and contributions to central thcmcs of analytic philosophy and
pragmatism. While this collection of essays shows there are increas-
ingly more exceptions to such neglect, it also hopes to generate still
more philosophical interest and critique of Bourdieu.
The next essay, "Bourdieuean Dynamics: The American Middle-
Class Self-Constructs", relates Bourdieu's work to new directions in
the philosophy of science. A philosopher of biology, Chuck Dyke tries
to clarify the underlying logic and methodology of Bourdieu's social
theory through two complementary ways: first, by analogy with new
non-linear methodologies of explanation in the natural sciences; but,
secondly, by applying Bourdieuean theory in a concrete historical case
study of American social dynamics.
Dyke underlines the striking affinities between Bourdieu's logic of
social explanation and the fractal logic of nonlinear dynamic systems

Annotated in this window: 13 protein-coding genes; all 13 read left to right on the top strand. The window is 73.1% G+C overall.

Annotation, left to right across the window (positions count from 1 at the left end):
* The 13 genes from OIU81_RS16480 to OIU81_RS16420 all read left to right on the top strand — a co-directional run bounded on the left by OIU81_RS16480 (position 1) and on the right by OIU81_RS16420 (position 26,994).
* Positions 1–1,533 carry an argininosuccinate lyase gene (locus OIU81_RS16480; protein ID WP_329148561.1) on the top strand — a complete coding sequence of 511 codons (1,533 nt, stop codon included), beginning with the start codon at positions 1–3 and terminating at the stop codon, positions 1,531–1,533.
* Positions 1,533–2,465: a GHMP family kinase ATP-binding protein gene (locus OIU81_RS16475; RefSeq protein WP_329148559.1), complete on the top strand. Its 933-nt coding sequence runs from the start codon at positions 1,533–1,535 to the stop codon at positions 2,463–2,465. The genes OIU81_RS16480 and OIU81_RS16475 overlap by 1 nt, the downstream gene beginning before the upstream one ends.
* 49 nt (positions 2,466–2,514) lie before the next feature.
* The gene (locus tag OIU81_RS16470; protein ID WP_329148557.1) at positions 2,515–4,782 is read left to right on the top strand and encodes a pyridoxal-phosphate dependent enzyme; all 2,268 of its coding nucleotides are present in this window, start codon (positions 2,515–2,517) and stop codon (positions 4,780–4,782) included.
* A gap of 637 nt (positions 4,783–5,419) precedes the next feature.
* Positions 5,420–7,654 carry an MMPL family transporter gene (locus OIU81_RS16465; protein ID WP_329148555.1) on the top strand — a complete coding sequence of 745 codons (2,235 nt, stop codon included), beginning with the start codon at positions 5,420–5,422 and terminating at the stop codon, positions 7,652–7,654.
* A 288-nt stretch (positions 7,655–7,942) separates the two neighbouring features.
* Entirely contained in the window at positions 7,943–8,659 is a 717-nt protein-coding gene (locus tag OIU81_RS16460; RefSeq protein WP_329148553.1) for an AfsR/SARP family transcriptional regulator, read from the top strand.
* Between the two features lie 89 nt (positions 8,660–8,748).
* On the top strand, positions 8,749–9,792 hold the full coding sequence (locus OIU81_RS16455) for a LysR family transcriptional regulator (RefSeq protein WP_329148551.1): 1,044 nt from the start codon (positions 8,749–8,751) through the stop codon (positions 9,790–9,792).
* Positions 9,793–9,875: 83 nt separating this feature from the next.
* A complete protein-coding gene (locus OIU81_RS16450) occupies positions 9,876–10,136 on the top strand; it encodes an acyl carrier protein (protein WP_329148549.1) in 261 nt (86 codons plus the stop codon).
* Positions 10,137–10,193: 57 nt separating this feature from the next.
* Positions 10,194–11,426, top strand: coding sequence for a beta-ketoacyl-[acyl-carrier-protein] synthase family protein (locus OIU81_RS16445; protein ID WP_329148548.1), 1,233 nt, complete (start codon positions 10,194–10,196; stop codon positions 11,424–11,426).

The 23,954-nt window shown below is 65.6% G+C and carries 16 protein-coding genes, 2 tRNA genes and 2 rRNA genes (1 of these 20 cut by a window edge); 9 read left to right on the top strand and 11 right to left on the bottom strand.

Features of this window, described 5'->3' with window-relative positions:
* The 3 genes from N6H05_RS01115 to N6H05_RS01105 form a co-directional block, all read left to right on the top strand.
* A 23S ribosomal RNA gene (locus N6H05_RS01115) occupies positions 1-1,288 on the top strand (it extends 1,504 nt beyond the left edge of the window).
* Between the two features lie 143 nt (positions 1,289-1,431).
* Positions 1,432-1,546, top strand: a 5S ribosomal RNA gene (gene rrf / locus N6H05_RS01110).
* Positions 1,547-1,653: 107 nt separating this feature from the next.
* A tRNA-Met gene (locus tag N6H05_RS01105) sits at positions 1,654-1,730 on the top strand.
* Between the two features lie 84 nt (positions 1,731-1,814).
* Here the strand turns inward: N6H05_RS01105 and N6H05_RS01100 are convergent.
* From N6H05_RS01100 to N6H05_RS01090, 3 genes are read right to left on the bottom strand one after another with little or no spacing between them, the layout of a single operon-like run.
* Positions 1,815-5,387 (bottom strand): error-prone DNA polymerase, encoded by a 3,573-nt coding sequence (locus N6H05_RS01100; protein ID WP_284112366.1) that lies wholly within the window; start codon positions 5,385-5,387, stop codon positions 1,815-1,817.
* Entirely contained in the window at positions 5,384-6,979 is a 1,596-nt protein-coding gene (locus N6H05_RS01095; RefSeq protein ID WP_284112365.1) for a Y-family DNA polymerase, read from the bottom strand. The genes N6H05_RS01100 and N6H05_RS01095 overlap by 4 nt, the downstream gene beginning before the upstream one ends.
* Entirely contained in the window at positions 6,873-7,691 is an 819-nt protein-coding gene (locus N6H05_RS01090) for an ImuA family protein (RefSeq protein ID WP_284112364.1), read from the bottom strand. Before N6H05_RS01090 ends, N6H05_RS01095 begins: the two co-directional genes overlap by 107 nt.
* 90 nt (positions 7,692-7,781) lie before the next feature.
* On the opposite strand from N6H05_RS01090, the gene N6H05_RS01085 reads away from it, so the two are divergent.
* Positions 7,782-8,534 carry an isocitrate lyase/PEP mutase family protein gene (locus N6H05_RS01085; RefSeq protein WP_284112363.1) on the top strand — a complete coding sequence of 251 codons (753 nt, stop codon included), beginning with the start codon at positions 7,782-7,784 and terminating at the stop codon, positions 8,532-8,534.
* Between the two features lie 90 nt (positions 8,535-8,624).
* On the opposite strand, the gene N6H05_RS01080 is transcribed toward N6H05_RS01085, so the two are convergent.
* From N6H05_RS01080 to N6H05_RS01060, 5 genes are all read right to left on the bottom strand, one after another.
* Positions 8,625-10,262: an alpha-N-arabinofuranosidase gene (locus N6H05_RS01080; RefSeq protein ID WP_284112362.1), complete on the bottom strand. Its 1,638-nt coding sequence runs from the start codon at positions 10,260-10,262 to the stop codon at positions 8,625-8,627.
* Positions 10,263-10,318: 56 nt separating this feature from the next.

that has recently been introduced to explain a wide variety
of "formations of organized diachronic complexity" in the natural
world (e.g. weather systems and other phenomena associated with
"chaos theory", formations that despite being causally determined
nonetheless resist absolute linear predictability. Bourdieu's theory of
the dynamics of habitus (not a rigidly fixed or mechanical habit)
and of field (not a stationary space but a dynamic field constituted
by struggles over changing positions) demonstrates that social struc-
tures and identities must be understood not as static, typological,
and hard-edged categories but rather as dynamic formations of organ-